Governor Cuomo proclaimed the 1990s to be the “Decade of the Child.” A couple of weeks ago Time magazine’s cover story was devoted to “the sorry plight of America’s most disadvantaged minority: its children.” At the end of last month a special edition of the Today show focused exclusively on the condition of our children. The United Nations recently convened a World Summit for Children. And this past summer a special commission of prominent political, medical, education, and business leaders issued a report on the health of America’s teenagers. They called it Code Blue, and in it they wrote that “never before has one generation of American teenagers been less healthy, less cared for, or less prepared for life than their parents were at the same age.”
Code Blue reported that “this crisis is not, as some people believe, confined to communities that are suffering from poverty and crime… it involves millions of teenagers in every neighborhood across the nation.” And it cited a number of supporting statistics. More than a million adolescent pregnancies each year, or one for every ten teenage girls, a rate at least twice as high as that in most other industrialized countries. More than 400,000 teenage abortions each year. A suicide rate for teenagers that has doubled since 1968, making it the second leading cause of death among adolescents. A 30-fold increase since 1950 in the number of 14-to 17-year-olds arrested each year. Homicide as the leading cause of death among 15-to 19-year-old minority youth. More than two million children and adolescents reported abused or neglected each year—with many more cases assumed, but not reported. And drug use, of course: no longer as widespread as five years ago, but still far too prevalent.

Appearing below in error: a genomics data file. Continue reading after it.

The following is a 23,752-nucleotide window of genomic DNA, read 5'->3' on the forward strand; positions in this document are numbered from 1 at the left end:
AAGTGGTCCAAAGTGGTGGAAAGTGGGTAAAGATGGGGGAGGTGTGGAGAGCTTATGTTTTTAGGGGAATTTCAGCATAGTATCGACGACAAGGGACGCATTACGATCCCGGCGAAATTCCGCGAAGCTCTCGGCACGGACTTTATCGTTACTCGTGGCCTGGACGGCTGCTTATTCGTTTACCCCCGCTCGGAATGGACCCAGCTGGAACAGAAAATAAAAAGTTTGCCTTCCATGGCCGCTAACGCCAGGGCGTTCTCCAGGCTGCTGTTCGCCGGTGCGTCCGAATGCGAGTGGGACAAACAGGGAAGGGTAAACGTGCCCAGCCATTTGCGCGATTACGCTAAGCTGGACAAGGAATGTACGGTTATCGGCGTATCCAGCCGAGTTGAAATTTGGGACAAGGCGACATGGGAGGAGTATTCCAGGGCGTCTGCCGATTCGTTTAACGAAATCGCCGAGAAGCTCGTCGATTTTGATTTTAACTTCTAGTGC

Then there are tabloid anecdotes. Some are by now quite famous—like the Bensonhurst slaying and the Central Park jogger. But there are many others I have found on my beat: drugs. I talked to a police officer not long ago. He had received a complaint from neighbors, and he entered an apartment to find a four-year-old boy and a one-year-old girl. They had been in there, by themselves, for three days. The four-year-old had been left by his mother to care for the one-year-old. They were holding hands, the boy doing his manful best to protect his little sister. “My mama told me to take care of her, and I will,” he told the officers. His mother, it turned out, had been walking the street for money to support her crack habit.
You may have read the story of a West Coast six-month-old baby who died of a crack overdose. How does a six-month-old overdose on crack? Her mother or father, we’re not sure which, blew crack into the baby’s mouth to quiet its crying.